The hissing, fizzing, blue-violet light can also appear on airplanes, chimneys, church spires, and even the horns of bulls. It’s been observed by Julius Ceasar, Charles Darwin, Nikola Tesla, Benjamin Franklin, Ferdinand Magellen, and shows up in Moby Dick, and the Adventures of Rintintin.
The Mary Celeste
The Mary Celeste is one of the most famous ghost ships of history and unlike the Flying Dutchman it is well-recorded to actually have existed. The ship was originally built in Nova Scotia to carry cargo under the name Amazon in 1861. She had a bit of a troubled history. On her maiden voyage her captain became severely ill and then died when they returned to port.
She also ran into fishing equipment off the coast of Maine, and later collided with a smaller English ship and sank it. In 1867, the ship was ran ashore during a storm and was abandoned by the crew as a wreck, but she was picked up by a Canadian businessman and sold to an American sailor named Richard W. Haines from New York, who paid $1,750 for it and spent $8,825 restoring it.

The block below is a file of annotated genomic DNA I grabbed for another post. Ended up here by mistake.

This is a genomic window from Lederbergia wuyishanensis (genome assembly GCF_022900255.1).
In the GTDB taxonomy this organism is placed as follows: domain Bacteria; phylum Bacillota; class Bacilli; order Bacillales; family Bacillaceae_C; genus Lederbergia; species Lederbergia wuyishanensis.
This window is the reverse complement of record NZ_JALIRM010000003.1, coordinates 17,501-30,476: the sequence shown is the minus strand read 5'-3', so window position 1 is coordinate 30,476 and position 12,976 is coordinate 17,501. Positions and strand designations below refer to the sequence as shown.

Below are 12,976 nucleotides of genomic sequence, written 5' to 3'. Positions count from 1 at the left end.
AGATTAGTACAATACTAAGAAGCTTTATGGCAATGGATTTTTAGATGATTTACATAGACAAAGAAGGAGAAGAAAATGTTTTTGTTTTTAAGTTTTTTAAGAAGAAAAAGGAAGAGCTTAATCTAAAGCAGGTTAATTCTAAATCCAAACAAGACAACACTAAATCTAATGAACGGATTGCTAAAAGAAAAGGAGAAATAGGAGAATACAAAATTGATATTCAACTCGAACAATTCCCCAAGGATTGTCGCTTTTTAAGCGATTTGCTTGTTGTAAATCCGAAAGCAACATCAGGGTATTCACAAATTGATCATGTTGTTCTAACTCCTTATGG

Haines re-registered the ship under the name Mary Celeste in 1868, so they fixed that ship pretty fast, considering it took my college two years to fix a hole outside my apartment building. She may have been named for the illegitimate daughter of astronomer Galileo. But unfortunately, Haines may have gone a touch over-budget, as the ship was seized by creditors just a year later. She underwent several more years of refurbishment and was given a new captain, who would be her last, Captain Benjamin Briggs.
Briggs was born in Wareham, Massachusetts on April 24th, 1835. He was one of five sons of another sea captain, Nathan Briggs, and four out of five of the kids eventually became sailors, with Benjamin and one of his brothers also becoming captains. He was a strong Christian.
In 1862, when he was 27, he married a cousin (it was a different time) named Sarah Elizabeth Cobb, and they had two children. Their son Arthur was born in 1865, and their daughter Sophia was born in 1870. Briggs had been considering retiring with his brother Oliver, but instead they both invested into two more ships. Oliver’s ship was the Julia A. Hallock, and Benjamin’s was the Mary Celeste. And yeah, if you can’t guess already, Briggs probably should have just retired.